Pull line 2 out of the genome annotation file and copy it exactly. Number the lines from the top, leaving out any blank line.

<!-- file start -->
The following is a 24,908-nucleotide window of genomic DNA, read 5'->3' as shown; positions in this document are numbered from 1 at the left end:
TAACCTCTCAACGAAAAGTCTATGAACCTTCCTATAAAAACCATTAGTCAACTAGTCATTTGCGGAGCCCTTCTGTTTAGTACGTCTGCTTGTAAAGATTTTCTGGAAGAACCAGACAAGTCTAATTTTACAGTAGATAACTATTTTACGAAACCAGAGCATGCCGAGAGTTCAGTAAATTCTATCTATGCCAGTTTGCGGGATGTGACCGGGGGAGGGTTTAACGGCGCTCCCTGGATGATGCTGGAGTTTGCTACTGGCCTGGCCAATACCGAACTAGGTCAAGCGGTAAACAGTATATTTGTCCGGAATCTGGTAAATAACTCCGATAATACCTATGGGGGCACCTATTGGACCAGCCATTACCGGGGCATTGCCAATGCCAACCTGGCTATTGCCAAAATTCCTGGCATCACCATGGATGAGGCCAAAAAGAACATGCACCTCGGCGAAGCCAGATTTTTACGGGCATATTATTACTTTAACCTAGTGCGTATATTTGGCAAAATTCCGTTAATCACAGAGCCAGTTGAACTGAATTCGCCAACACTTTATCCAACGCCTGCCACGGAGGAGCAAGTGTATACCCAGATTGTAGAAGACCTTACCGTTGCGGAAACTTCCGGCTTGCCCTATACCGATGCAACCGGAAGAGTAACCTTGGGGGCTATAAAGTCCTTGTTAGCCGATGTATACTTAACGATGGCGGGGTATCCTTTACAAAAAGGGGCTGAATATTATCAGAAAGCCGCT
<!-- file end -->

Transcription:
TAACCTCTCAACGAAAAGTCTATGAACCTTCCTATAAAAACCATTAGTCAACTAGTCATTTGCGGAGCCCTTCTGTTTAGTACGTCTGCTTGTAAAGATTTTCTGGAAGAACCAGACAAGTCTAATTTTACAGTAGATAACTATTTTACGAAACCAGAGCATGCCGAGAGTTCAGTAAATTCTATCTATGCCAGTTTGCGGGATGTGACCGGGGGAGGGTTTAACGGCGCTCCCTGGATGATGCTGGAGTTTGCTACTGGCCTGGCCAATACCGAACTAGGTCAAGCGGTAAACAGTATATTTGTCCGGAATCTGGTAAATAACTCCGATAATACCTATGGGGGCACCTATTGGACCAGCCATTACCGGGGCATTGCCAATGCCAACCTGGCTATTGCCAAAATTCCTGGCATCACCATGGATGAGGCCAAAAAGAACATGCACCTCGGCGAAGCCAGATTTTTACGGGCATATTATTACTTTAACCTAGTGCGTATATTTGGCAAAATTCCGTTAATCACAGAGCCAGTTGAACTGAATTCGCCAACACTTTATCCAACGCCTGCCACGGAGGAGCAAGTGTATACCCAGATTGTAGAAGACCTTACCGTTGCGGAAACTTCCGGCTTGCCCTATACCGATGCAACCGGAAGAGTAACCTTGGGGGCTATAAAGTCCTTGTTAGCCGATGTATACTTAACGATGGCGGGGTATCCTTTACAAAAAGGGGCTGAATATTATCAGAAAGCCGCT